One of them is Justin Whitt, Program and OLCF-5 Project Director at the Oak Ridge Leadership Computing Facility, Frontier’s home. Few people have been more immersed in the Frontier project, Whitt has lived it day-in and day-out for years. His account of “the exascale moment” last May might remind some of the moment when the Apollo 11 lunar module touched down on the moon in 1969 (Mission Control to the astronauts: “You got a bunch of guys about to turn blue. We’re breathing again. Thanks a lot.”)

After Frontier was delivered to Oak Ridge last November, a challenge for Whitt, for his OLCF team and technical staffers at HPE and AMD was tuning the HPE Cray Slingshot fabric and other system components so that all of Frontier’s 74 cabinets (9,400 computing nodes) were engaged as the system ran the HPL (High-Performance LINPACK) benchmark, used by the TOP500 organization to measure a supercomputer’s throughput.

Describing the atmosphere during those final weeks leading up to the TOP500 submission deadline, Whitt said, “I would even use the word intense. We went into month’s-long, 24X7 operations. It was really a team effort where we had HPE engineers and technicians on site, and they were replacing parts or adjusting tunings on the system. AMD had engineers on site as well, helping us root cause issues that we found. And then at the same time, the Oracle application teams were just hammering the system and helping root out those early-life failures so we can get the system up quickly and … break that exascale barrier, which was truly exciting.”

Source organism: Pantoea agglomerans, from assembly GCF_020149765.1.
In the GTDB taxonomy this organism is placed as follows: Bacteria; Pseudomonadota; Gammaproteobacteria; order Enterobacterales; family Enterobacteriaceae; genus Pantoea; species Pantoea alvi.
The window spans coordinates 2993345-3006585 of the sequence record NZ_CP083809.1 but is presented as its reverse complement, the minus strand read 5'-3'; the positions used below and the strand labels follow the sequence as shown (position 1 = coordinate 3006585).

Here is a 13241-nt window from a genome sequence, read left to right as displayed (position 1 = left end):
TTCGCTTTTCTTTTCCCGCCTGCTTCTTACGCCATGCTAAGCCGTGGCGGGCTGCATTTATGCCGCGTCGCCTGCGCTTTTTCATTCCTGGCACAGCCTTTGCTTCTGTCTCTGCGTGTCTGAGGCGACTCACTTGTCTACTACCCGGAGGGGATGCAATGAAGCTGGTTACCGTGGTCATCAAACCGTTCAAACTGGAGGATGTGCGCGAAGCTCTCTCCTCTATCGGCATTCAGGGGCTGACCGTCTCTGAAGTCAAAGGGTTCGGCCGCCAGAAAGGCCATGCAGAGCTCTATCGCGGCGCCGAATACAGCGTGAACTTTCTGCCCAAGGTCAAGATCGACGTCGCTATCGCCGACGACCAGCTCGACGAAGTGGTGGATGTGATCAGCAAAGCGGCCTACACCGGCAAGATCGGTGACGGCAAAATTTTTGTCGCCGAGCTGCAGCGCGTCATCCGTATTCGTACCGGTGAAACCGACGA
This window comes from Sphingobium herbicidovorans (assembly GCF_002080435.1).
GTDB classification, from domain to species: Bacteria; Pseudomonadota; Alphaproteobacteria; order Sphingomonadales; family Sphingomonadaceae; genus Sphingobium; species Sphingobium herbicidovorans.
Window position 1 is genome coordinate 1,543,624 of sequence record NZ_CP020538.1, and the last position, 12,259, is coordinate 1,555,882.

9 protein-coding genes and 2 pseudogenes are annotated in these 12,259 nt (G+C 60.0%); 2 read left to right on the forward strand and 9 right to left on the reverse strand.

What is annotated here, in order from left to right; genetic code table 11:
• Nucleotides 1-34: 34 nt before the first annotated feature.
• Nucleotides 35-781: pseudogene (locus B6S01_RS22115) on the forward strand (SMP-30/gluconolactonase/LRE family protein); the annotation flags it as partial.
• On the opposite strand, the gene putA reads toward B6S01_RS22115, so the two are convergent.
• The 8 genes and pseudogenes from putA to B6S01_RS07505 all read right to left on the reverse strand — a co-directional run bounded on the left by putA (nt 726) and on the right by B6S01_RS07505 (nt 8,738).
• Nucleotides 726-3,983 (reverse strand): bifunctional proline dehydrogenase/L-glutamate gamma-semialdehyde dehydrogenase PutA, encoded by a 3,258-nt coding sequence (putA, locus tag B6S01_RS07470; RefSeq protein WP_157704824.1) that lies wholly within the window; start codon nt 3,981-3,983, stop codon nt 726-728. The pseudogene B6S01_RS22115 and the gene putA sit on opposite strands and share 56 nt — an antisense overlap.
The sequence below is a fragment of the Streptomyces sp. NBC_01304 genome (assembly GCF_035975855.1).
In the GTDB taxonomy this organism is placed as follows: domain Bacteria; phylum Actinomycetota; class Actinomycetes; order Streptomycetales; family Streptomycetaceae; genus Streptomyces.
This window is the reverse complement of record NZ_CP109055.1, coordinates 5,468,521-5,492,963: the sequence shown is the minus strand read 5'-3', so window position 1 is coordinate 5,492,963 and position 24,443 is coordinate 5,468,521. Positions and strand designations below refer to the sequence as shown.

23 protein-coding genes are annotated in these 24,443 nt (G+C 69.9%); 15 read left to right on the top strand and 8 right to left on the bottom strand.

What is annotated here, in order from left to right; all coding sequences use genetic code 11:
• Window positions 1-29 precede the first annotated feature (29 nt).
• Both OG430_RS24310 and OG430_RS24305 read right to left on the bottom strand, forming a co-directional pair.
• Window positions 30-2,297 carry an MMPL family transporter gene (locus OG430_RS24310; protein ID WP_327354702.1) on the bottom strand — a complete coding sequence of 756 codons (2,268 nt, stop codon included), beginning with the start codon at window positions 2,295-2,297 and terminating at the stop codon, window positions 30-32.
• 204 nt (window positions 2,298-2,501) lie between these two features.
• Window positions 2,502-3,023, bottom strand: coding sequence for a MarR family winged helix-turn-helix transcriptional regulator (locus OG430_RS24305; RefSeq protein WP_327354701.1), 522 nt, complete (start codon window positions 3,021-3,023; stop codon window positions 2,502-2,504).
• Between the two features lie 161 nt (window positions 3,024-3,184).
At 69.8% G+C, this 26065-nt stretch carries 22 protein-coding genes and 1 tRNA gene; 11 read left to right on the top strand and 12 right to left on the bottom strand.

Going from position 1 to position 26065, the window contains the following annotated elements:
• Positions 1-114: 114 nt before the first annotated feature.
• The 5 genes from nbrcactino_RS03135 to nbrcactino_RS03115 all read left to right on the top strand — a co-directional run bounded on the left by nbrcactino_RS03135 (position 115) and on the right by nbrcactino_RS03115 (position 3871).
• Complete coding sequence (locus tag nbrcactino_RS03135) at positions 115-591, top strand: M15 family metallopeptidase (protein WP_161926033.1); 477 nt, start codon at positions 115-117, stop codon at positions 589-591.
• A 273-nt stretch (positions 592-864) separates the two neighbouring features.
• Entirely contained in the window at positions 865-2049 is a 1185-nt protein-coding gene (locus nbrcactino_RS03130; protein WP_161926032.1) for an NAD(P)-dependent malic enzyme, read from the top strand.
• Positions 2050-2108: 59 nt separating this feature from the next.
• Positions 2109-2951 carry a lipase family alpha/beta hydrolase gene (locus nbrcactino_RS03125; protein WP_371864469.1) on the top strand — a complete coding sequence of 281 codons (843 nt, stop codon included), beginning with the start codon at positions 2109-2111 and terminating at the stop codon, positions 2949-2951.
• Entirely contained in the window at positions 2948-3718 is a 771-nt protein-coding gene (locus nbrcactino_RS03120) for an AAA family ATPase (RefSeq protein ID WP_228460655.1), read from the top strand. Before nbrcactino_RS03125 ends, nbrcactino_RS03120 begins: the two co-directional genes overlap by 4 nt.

Whitt told us that for the people involved in the project, they fell into the habit watching the power profiles showing how much power Frontier was using as it ran the HPL benchmark.

“When you’re running HPL on a big system it has a very distinct power profile where it ramps up and then it stays at that kind of steady state, and then it tails off in some manner,” Whitt said. “A lot of times, how it tails is really where you can get your performance gains…”

Around the world, engineers involved in the Frontier project “would stay up at night watching these power profiles. It was a little bit like a rollercoaster ride, you may see a dip in the performance or the power use and you never knew if something went wrong and if the entire HPL run failed or if it was just a momentary blip and would tick back up again…”

In the Whitt household, the suspense spread family-wide.

“I even had my wife and kids watching with me on our television…,” Whitt said. “While we ate dinner we would watch the HPL run and the power profiles. It really was down to the wire.”

Then, early one morning close to the TOP500 deadline, the team had an HPL run that, while closer to the exaFLOPs milestone, again fell short, which meant figuring out if more tuning was needed or if there’d been a more serious problem requiring hardware replacements and a system restart.

At that point, Whitt said, “I think we were a little down, and I guess it’s always darkest before the light. It was 6 a.m., about sunrise. We had one that was running and it completed. And that was the TOP500 result that broke the exascale barrier. Our Slack channels immediately just erupted with all the people that were still up watching these things and congratulating each other on really, a history making moment.”

Supply Chain Meltdown

A wonderful moment for all involved, yes, but the drama – the angst – in arriving there was caused in part by the supply chain breakdown brought on by the COVID-19 pandemic. When asked for the biggest surprise and the biggest barrier to exascale encountered over the past two years, the consistent answer is supply chain problems.